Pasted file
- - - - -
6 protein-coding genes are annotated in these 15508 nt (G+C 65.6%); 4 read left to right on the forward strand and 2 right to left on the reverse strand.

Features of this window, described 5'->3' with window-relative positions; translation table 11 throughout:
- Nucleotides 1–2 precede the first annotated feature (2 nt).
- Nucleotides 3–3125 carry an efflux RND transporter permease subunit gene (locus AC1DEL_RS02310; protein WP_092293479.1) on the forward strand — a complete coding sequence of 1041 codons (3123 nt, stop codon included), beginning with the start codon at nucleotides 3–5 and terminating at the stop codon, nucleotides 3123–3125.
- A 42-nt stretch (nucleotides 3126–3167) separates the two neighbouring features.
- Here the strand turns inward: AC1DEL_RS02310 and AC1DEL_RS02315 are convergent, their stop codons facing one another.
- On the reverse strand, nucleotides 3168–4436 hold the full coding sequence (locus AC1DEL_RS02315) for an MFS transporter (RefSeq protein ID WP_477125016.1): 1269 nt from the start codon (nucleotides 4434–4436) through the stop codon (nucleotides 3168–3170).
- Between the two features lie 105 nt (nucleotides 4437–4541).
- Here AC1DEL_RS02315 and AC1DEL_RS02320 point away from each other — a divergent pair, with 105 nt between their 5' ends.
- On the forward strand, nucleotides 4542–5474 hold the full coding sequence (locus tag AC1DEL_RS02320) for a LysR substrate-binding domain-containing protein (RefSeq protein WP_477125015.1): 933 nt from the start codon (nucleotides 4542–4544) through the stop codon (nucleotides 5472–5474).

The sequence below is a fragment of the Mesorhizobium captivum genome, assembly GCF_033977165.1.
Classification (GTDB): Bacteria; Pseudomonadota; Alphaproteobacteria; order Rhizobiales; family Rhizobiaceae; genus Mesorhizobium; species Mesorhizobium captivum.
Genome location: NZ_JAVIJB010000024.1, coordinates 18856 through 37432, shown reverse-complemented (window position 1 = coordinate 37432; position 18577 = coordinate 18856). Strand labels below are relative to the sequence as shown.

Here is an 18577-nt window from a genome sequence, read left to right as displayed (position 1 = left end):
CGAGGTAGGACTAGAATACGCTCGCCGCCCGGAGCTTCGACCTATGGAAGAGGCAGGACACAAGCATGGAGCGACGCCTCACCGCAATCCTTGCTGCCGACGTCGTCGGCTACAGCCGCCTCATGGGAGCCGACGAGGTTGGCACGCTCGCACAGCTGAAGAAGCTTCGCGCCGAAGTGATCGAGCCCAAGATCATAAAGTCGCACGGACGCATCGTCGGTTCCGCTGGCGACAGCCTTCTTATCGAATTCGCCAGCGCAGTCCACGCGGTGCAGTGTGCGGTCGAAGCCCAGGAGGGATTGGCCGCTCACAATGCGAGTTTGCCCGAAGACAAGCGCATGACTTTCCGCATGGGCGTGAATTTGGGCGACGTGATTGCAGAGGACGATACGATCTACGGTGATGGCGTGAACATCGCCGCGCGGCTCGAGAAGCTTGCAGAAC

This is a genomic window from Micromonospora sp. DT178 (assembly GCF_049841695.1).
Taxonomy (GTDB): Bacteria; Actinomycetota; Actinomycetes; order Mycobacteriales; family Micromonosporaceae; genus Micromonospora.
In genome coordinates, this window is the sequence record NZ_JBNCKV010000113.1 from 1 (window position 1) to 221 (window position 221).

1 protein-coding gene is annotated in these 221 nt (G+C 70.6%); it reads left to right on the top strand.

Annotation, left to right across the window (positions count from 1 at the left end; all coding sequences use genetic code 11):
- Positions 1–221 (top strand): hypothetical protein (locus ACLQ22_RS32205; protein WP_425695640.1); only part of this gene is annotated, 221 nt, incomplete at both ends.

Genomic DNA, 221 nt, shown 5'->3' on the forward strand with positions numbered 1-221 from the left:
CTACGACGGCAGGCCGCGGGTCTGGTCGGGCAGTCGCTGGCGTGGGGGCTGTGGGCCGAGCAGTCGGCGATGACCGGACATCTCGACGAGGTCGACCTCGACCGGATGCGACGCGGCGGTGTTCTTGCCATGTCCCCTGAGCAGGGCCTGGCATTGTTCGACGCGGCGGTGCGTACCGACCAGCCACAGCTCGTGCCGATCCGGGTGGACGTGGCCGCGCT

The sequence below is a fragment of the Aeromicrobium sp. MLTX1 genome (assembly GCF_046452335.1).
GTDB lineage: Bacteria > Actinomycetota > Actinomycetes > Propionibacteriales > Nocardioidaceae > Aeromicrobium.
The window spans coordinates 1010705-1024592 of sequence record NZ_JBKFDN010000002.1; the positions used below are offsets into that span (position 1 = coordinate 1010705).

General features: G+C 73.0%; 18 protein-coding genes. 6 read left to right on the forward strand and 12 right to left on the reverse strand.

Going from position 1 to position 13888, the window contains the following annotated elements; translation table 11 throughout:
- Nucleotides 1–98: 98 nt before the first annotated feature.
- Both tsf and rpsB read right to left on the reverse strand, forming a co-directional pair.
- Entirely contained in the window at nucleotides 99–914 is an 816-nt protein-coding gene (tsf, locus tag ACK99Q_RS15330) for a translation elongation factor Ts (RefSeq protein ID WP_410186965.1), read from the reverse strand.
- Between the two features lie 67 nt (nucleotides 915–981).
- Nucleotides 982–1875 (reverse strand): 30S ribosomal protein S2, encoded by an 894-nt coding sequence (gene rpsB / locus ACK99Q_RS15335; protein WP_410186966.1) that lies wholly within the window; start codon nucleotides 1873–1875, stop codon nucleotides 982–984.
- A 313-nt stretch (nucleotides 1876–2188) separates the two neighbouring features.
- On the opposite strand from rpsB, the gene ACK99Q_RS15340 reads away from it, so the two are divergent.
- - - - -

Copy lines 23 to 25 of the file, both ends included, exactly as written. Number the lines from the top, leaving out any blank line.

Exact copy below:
CTACGACGGCAGGCCGCGGGTCTGGTCGGGCAGTCGCTGGCGTGGGGGCTGTGGGCCGAGCAGTCGGCGATGACCGGACATCTCGACGAGGTCGACCTCGACCGGATGCGACGCGGCGGTGTTCTTGCCATGTCCCCTGAGCAGGGCCTGGCATTGTTCGACGCGGCGGTGCGTACCGACCAGCCACAGCTCGTGCCGATCCGGGTGGACGTGGCCGCGCT

The sequence below is a fragment of the Aeromicrobium sp. MLTX1 genome (assembly GCF_046452335.1).
GTDB lineage: Bacteria > Actinomycetota > Actinomycetes > Propionibacteriales > Nocardioidaceae > Aeromicrobium.